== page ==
The Mad Square
Pre-Nazi Weimar Germany was a time of unprecedented hedonism, hyperinflation and general sexual and intellectual badassery. Though their political governance despaired the overpopulation and economic shitstorm they’d wound up in following WWI, Berlin was a centre of booming cultural efficacy, hosting saucy strip shows and birthing a movement in modernist, avant-garde art.
And in the largest Australian survey show of this artistic movement to date, its greats have been celebrated as the NGV’s centerpiece this summer, The Mad Square: Modernity In German Art 1910–37, tracing its origins until its untimely end with Nazi occupation. With time running out to get an eyeful of this evocative and salacious selection, assistant curator Maggie Finch gushes formidably about some of the incredible works and their historical context.
“This is the broadest show that looks at the real diversity of practice that was occurring in Germany at that time,” she said. “One of the main emphases behind the show is to look at this idea of edginess, and artists that were really pushing the formal, intellectual and moral boundaries. Artists who were really responding to the time – that’s one of the key ideas behind the show.”
With many a keen, debaucherous artistic eye fixed on what unfolded in Germanic cities, the modernists, Dadaists, surrealists and constructivists created some of the most profoundly subversive, and historically accurate art to represent a carefree, morally-unbridled time in the country’s history. One of the best representations of this ‘diarist’ art, as Finch calls it, is Rudolf Schlichter’s Tingel Tangel, a depiction of the interior of a cabaret, which looks suspiciously like a Berlin transvestite bar. Here, an androgynous cast of performers entertain civilians.
“They’re quite grotesque in their features, the way they’ve been depicted. They’re wearing really incredible, really modern, quite wild outfits, but then in front of them the people depicted as watching them performing are all military men, or officers, bureaucrats – so this mixture of all the different classes attending the cabaret. But none of them actually look at each other. It’s a very strange depiction where they all seem very psychologically isolated. It’s a sense of the vice-ridden view of Berlin.“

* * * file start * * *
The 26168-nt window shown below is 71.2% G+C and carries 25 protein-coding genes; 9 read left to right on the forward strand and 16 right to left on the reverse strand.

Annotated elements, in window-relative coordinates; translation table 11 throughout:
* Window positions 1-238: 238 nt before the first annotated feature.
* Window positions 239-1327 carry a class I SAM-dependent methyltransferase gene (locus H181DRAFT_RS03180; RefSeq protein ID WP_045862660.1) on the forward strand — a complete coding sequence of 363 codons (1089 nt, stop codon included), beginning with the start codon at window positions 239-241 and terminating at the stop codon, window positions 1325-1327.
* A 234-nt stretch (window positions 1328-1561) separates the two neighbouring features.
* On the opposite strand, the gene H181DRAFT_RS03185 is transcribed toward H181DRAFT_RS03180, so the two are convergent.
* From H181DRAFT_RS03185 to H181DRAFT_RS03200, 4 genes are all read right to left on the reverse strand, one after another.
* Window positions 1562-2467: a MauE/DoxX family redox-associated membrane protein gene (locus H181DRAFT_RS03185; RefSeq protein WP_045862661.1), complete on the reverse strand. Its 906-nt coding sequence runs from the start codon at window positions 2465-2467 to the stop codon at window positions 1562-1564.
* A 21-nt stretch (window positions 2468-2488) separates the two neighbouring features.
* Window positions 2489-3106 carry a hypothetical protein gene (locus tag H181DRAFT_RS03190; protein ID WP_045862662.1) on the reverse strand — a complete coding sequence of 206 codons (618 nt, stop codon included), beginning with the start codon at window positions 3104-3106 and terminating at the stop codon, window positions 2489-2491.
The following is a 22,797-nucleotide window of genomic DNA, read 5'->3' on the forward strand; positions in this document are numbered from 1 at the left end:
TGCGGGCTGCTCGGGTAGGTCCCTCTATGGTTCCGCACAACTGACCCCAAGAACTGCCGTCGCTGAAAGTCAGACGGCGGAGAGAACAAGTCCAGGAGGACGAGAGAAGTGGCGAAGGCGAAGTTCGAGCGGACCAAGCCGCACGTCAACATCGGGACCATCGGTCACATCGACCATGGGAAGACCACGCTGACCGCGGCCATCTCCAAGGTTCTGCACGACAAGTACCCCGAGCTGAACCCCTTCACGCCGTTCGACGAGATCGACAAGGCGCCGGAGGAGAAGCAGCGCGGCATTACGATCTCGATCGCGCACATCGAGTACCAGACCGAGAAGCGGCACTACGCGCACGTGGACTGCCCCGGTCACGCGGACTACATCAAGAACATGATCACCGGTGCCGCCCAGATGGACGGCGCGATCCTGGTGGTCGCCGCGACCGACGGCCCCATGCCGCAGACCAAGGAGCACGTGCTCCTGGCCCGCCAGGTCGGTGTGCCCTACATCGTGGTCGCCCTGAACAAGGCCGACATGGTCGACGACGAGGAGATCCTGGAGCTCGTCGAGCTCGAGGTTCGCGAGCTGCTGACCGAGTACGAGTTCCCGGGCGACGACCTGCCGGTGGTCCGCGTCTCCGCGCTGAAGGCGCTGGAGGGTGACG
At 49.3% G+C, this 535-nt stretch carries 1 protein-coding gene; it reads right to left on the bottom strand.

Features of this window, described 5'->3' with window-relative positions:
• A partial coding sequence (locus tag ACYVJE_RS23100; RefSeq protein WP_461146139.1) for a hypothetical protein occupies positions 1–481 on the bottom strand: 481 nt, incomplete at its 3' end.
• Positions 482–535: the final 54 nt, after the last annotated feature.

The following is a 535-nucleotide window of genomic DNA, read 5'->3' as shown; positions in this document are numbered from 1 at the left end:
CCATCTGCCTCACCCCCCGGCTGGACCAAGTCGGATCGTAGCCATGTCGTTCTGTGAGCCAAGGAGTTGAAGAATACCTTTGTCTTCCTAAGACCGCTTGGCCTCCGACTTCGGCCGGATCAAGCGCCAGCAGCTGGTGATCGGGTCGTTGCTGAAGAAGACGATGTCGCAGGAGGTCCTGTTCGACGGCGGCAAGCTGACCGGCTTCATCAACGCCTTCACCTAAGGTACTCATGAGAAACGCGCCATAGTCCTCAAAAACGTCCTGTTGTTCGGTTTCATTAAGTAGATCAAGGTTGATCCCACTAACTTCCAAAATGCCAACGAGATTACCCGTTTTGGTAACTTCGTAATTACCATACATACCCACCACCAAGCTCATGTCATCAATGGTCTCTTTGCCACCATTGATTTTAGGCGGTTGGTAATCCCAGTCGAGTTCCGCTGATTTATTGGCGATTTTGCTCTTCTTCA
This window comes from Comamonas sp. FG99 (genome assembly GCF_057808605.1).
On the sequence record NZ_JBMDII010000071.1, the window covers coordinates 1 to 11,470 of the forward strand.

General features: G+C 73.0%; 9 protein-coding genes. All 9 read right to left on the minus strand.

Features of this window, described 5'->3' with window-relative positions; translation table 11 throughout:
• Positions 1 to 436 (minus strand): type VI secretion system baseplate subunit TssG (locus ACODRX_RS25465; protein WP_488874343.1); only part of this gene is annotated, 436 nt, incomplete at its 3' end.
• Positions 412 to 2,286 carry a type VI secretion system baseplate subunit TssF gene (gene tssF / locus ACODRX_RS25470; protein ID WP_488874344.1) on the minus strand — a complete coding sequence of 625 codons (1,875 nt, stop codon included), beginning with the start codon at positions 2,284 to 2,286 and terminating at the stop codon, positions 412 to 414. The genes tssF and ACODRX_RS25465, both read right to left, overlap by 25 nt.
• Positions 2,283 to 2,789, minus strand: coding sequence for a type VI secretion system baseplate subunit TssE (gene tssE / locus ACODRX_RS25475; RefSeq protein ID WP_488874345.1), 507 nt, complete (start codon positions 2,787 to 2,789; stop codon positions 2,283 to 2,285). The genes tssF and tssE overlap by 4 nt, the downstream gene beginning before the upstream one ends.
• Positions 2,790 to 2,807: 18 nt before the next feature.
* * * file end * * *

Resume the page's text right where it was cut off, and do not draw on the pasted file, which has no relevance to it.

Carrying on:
And though these vices spawned a prolific period of artistic creativity, it proved a gateway-drug to greater evil. In 1933 when Hitler and the National Socialists gained power, one of their first targets was what they saw as the morally bankrupt movement of avant-garde art. The final room of the exhibition traces some of the art being created and disparaged around this period.
“A a lot of the artists that you see in previous areas of the exhibition are suddenly banned from exhibiting. A lot of their work gets confiscated, or destroyed, or sold on the international market, and a lot of those artists then leave Germany and go into what they call a state of inner-exile. So they stayed in Germany but they just switched off.”
The Nazi party coined the term ‘Degenerate Art’, said Maggie, to denigrate the excesses of the avant-garde artists. But in a bizarre move, instead of getting rid of the art, they exhibited the works countrywide in 1937, in The Degenerate Art Exhibition, which toured Germany for several years. It brought together hundreds of works that they had labelled ‘degenerate’ and was visited by millions of German people.
However, being labelled ‘degenerate’ was particularly distressing for some of the artists, said Maggie. “Ludwig Kirchner, for example, after learning that he had gone into the show, left Germany and went into a state of exile and ended up committing suicide. Other artists like Max Beckmann again left the minute they were classified in this way, and it was a terrible moment but a very interesting one to reflect on at the end on the exhibition.”
But Maggie notes that while the National Socialists put a very severe and abrupt end to the art movements occurring in Germany, one of the most wonderful things the exhibition bares is the survival of the artistic period’s legacy. Works and artists continued the movement outside of Germany, emigrating and smuggling works and skills to the US and even to Australia. Looking at these works retrospectively helps to reflect on the time period with perhaps a bit of a message.
“One of the underlying things with a lot of the artists in this exhibition is they were trying to find a new truth for themselves because Germany was in such a crazy state. And you get this sense of Germany trying to respond to what happened, and trying to look forward. Art helps us to reflect on good and bad situations, and it’s a bit of a morality lesson when you do get to the end of the exhibition…see what can happen.”
But these German masterpieces must return from whence they came, and to say sayonara the NGV are holding their annual Goodbye Summer picnic in the sculpture garden on St. Kilda Rd. Sunday March 4 will be the last time you can tour the Weimar excesses, and coincidentally the day of the picnic.
BY BELLA ARNOTT-HOARE
Don’t miss out – The Mad Square: Modernity In German Art 1910–37 finishes up at the National Gallery of Victoria this Sunday March 4.